And hell, this might as well be “random Star Wars thoughts day” from me, because here’s another one:

You may or may not have seen that post going around about how scary the Force is because letting yourself go too far into it is at least partly what causes you to “fall into the Dark Side” and it basically eats you up when that happens.

That’s not even necessarily the most insidious interpretation of the Force’s habits.

There’s an excellent analysis out there that points out that Force sensitivity should not, logically speaking, be a heritable trait, essentially because any being that can pass superpowers on to its offspring is going to be very successful reproductively and soon enough everything will have superpowers and then they won’t be superpowers anymore.

And this was intended as an argument against heritability, but unfortunately for that argument there’s a lot of evidence that it is a heritable trait.

Here’s where it gets insidious:  Anakin Skywalker is described as fitting the characteristics of a prophesied being who will bring Balance to the Force, as a being mysteriously created by the Force itself.

It’s very possible to interpret the bringing of Balance as Anakin killing Palpatine in ROTJ.

It’s also very possible to interpret the bringing of Balance as Anakin helping to destroy the Jedi Order (and killing a lot of Force sensitive people as a natural extension of that).

And of course, it could also be that both actions together are what brought Balance, but that still includes the destruction of the Jedi Order.

Take that second option together with the idea that Force powers are heritable, and you arrive at:  The Force wants people to have superpowers, but not too many people.  If too many people have superpowers, it’s time to make a superpowered baby to help initiate a purge.

Fuck you, Force, you’re an asshole.

anonymous asked:

If it's racist to believe that populations differ in average IQ for genetic reasons then racism has been utterly vindicated by decades of science.

I don’t think I’ve defined racism that way on this blog, and I also really haven’t investigated the research at all.

Also, even if the research does what you say it does, “racism” is a broad category, and “we found that there are heritable differences in IQ that lead to differing adjectives across populations” doesn’t seem to at all justify shouting slurs at people or burning crosses, just because all those things might fall into the category “racism”.

If I decide that “Ilzoism” consists of the belief that American citizens are more likely to be named “Bob” than Chinese citizens are, and also the belief that it’s morally permissible to throw water balloons at people on every full moon, studies on naming patterns still won’t suddenly vindicate my balloon-chucking habits.

You really have to look at this from Garnet’s perspective

Fusion is very important to her

Fusion IS EVERYTHING to her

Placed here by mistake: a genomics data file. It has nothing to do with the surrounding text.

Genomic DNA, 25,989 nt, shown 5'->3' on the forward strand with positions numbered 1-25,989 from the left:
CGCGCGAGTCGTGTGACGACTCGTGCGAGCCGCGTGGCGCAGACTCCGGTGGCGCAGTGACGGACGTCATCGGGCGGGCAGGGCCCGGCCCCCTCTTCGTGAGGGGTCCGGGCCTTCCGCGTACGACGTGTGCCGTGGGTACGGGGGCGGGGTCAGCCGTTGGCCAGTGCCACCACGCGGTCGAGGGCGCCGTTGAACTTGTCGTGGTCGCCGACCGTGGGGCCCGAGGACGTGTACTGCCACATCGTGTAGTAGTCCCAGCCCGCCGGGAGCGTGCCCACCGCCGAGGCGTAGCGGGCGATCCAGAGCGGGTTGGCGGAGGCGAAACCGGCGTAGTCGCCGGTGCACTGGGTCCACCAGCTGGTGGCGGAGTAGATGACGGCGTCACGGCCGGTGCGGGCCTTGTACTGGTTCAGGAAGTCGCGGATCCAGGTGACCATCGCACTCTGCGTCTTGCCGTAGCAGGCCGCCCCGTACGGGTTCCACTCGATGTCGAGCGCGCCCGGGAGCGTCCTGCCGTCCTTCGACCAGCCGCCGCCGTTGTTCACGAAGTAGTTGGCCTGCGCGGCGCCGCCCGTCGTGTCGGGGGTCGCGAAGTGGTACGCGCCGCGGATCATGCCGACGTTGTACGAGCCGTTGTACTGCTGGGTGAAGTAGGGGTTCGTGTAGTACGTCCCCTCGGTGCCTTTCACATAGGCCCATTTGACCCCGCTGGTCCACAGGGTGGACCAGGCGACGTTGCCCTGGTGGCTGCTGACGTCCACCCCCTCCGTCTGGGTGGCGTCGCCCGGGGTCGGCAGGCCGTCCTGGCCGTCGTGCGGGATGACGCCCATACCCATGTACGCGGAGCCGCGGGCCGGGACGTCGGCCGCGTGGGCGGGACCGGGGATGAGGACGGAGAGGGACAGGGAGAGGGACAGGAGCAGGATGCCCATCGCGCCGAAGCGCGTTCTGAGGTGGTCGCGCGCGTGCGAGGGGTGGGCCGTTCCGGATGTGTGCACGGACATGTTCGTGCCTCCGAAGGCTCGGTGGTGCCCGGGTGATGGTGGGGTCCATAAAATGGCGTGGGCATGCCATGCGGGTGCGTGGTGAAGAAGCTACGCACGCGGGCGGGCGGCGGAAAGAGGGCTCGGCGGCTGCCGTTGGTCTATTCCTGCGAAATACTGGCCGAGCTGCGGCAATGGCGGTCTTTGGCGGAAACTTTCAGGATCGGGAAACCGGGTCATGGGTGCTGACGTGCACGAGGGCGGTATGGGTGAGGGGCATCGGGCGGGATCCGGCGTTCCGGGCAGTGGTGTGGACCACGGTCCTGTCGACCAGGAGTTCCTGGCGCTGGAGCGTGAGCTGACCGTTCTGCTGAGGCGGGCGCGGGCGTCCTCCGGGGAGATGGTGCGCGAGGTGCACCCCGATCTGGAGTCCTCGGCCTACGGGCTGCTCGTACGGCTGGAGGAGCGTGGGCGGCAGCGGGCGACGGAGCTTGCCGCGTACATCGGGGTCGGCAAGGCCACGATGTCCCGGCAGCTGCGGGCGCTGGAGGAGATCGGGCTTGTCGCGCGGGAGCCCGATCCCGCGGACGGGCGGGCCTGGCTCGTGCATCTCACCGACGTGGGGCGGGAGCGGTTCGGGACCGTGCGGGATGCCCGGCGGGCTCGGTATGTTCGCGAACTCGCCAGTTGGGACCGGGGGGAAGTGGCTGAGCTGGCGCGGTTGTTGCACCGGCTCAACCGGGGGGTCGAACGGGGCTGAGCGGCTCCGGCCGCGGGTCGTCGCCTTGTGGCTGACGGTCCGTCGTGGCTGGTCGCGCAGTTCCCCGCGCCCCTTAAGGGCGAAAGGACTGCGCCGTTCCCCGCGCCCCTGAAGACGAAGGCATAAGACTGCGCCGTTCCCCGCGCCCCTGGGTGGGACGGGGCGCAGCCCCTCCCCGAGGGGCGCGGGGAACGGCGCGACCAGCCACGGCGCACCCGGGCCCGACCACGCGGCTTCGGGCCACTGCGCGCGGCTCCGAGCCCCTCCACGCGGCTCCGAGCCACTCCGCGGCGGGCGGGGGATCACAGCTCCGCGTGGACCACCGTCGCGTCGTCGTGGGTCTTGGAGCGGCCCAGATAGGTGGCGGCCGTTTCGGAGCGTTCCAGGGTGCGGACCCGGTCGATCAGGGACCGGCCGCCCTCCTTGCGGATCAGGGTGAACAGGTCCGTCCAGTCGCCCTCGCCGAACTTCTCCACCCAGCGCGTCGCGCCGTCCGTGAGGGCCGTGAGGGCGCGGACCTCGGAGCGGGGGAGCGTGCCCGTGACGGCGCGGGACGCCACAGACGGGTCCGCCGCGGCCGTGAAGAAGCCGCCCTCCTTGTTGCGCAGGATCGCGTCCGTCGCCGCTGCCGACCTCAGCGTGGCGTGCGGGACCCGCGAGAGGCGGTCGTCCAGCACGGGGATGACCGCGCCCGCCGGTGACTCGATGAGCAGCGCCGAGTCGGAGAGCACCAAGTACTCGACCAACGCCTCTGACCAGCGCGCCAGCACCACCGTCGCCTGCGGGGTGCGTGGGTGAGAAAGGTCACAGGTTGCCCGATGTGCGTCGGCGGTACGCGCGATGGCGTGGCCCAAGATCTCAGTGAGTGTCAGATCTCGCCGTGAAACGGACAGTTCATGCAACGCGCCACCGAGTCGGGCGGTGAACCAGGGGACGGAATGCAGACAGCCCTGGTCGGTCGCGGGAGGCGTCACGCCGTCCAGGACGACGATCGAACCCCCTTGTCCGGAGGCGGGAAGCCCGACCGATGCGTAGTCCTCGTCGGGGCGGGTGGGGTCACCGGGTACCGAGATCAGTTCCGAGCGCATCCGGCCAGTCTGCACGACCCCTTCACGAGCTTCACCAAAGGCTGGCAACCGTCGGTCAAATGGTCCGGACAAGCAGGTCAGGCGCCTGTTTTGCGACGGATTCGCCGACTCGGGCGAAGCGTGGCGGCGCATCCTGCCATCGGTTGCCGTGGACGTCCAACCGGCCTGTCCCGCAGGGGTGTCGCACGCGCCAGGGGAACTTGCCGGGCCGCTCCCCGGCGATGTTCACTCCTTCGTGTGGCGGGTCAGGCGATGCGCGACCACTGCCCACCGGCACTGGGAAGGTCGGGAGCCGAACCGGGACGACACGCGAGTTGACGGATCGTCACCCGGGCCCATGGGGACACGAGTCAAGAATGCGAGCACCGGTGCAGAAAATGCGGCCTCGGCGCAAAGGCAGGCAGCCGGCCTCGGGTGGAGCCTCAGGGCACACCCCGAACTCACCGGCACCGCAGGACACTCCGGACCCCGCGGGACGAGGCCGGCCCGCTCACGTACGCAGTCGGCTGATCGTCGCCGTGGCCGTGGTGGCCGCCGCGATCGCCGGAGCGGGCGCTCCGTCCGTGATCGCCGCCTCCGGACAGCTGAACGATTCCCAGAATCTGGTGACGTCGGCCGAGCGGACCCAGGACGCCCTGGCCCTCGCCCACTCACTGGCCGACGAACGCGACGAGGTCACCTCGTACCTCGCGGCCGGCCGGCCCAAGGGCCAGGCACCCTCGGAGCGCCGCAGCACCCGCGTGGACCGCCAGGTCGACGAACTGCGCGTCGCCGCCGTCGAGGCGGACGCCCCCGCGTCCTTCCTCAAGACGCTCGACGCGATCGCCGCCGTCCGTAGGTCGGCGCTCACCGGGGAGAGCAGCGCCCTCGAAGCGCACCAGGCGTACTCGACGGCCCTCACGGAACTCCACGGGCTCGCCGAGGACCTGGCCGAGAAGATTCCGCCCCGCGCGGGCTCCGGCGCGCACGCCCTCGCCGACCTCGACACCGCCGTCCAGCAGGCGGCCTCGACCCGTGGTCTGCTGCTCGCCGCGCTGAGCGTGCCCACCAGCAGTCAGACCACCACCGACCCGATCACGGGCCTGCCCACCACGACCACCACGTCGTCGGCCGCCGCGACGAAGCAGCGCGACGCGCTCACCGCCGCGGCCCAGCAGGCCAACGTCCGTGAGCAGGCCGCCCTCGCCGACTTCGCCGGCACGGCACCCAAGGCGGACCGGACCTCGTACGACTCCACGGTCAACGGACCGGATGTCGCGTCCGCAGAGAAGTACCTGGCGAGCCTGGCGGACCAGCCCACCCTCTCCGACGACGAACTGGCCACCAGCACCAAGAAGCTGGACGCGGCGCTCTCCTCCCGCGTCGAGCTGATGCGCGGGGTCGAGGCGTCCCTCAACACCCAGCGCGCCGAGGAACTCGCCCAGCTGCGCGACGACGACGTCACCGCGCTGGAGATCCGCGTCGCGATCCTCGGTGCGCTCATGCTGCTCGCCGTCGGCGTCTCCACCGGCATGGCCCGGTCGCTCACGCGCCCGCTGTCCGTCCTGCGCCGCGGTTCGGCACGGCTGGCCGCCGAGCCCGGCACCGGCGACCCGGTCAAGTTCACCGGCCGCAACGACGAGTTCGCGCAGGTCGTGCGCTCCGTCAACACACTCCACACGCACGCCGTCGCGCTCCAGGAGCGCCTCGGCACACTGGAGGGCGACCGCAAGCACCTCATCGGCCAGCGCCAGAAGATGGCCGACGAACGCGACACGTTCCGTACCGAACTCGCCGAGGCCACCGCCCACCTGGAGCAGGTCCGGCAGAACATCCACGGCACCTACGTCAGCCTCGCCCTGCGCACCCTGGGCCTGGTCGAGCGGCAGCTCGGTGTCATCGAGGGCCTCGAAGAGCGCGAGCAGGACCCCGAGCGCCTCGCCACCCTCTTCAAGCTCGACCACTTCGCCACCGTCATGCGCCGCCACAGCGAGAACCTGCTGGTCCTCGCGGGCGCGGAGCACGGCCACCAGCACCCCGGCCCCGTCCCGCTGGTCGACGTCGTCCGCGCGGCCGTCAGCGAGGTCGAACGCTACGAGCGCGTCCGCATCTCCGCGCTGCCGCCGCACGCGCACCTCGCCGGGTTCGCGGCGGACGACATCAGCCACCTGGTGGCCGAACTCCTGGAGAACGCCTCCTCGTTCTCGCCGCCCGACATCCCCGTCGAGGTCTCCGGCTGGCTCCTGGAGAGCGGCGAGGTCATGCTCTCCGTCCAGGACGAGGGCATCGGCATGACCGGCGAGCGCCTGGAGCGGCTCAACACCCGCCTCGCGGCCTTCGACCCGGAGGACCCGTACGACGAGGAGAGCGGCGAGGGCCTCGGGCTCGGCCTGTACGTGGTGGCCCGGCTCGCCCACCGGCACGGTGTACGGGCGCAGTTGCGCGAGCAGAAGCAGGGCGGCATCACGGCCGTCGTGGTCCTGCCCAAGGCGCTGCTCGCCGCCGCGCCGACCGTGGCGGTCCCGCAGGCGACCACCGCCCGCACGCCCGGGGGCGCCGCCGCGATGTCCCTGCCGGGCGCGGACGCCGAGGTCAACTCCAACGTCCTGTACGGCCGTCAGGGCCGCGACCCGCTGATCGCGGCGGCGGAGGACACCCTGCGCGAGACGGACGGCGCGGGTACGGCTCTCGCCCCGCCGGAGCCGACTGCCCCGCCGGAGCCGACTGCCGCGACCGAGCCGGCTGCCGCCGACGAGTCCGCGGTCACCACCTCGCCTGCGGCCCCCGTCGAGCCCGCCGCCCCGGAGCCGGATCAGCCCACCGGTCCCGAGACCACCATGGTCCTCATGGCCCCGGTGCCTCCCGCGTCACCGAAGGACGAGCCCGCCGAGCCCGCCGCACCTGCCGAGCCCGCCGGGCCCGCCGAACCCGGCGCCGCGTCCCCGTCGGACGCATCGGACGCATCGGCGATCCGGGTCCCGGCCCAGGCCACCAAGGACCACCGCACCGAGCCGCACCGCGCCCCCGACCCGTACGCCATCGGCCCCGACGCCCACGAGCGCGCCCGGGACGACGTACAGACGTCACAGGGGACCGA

It’s what she IS

If the lyrics of the extended theme song are anything to go by, back home fusion is looked down on. On Earth she’s free to exist as the combination of Ruby and Sapphire

“I will fight for the place where I’m free/to live together and exist as me”

In “Keeping It Together” She was emotionally destroyed to see what Homeworld thought of fusions and the mockery they made of it with the Gem Cluster, and it nearly made them destabilize…

and now…

In Garnet’s eyes, her own friends don’t even respect fusion. They only see it as a way to make themselves feel important and strong. Pearl and Amethyst see fusion as a means to their own end.

She feels they don’t respect fusion

She feels they don’t respect HER…

                    “Congratulations on your marriage, your Nation thanks you.”

PLOT IDEA: Nearly one hundred years ago an invisible murderer swept across the nation killing all those in its wake. It cared not of your skin, gender or age it’s only cared to burn your body from the inside out. It was a plague that snatched children from parent’s tight holds and lovers from firmly clasped hands with no remorse. It took ten years for the virus to run its course and die out before the nation could rebuild the number that they once had before the plague came. To ensure that they would become the once prosperous nation they once were the remaining leaders created a set of new laws that bind their citizens to bettering the entire nation.

When each citizen reaches the prime age of eighteen they are contracted in marriage to another individual who will heritability benefit the growth of the country. The female’s after being paired would travel on Contract Day to their husband’s birth city to live with him in a home that was provide to the couple by the government. The male’s would stay in their birth city but, move out of their parent’s home and into a home that was provided to them. In some cases, the couple was transported to another state where they were more needed.